On my path for more agency with my students I am beginning to question this. Our new unit is really what is making me think more about it. Here is some background information about the unit, if you are interested.
How We Organise Ourselves
CI: Technology is an integral element of our lives
LOI1: Responsible consumption of technology (Responsibility)
LOI2: The positive and negative aspects of current technology (Reflection)
LOI3: The advances that technology has enabled (Function)
We keep trying to think of a summative assessment for this unit... where are we going with this? What do we want them to accomplish or know? How can they show this?
We have had multiple thoughts from "how to" videos showing online safety, to blogs with comments and questions from students safely and positively interacting with each other, to a "show what you know" type thing where they can just tell us (in any form) what they know about the central idea and lines of inquiry. We are also toying with the idea of bringing in the Sustainable Development Goals and having the central idea and lines of inquiry be the driver/lens for it.
Of course formative assessment is key. I don't want to ignore that fact. We need to be monitoring student actions and knowledge of all lines of inquiry as we go. But if students with agency are choosing their own paths for their learning, should we be contriving a summative assessment for them based on what we think is best? Is this fitting student needs or ours?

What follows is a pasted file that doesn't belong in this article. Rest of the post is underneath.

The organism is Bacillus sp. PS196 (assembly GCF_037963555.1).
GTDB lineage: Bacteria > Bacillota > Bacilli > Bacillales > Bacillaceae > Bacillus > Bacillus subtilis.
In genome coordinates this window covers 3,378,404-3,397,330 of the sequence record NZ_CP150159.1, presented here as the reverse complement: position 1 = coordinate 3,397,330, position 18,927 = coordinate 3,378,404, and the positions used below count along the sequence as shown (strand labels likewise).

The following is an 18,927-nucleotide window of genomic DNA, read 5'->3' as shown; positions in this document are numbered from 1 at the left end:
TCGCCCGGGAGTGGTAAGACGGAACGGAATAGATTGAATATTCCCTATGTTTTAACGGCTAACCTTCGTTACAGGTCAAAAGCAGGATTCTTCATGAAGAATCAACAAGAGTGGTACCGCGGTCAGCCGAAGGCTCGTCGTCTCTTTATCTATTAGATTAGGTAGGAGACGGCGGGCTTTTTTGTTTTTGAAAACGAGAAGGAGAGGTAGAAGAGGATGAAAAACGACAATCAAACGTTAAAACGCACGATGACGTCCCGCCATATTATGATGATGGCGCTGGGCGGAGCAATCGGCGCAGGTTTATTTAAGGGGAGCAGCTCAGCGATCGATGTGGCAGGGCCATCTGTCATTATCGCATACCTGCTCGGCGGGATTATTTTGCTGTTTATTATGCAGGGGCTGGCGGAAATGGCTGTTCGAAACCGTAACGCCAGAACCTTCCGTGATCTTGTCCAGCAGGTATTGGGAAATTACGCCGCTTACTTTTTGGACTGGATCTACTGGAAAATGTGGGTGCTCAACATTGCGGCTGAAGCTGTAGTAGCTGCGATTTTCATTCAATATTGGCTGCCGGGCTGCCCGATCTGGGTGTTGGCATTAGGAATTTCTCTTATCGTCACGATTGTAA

I suppose the "backwards design" is starting with the why. Why is this unit important... For us this means why do we need students to know about how technology is an integral element of our lives? Why do we need students to know how to consume technology responsibly? Why do we need students to know the positive and negative aspects of technology? Why do we need students to know the advances technology has enabled? It is a hard one because really it is for their current and future use of technology in their own lives inside and outside of school. The real summative assessment is if they are actually using technology safely and positively as they get older, after they leave our classrooms.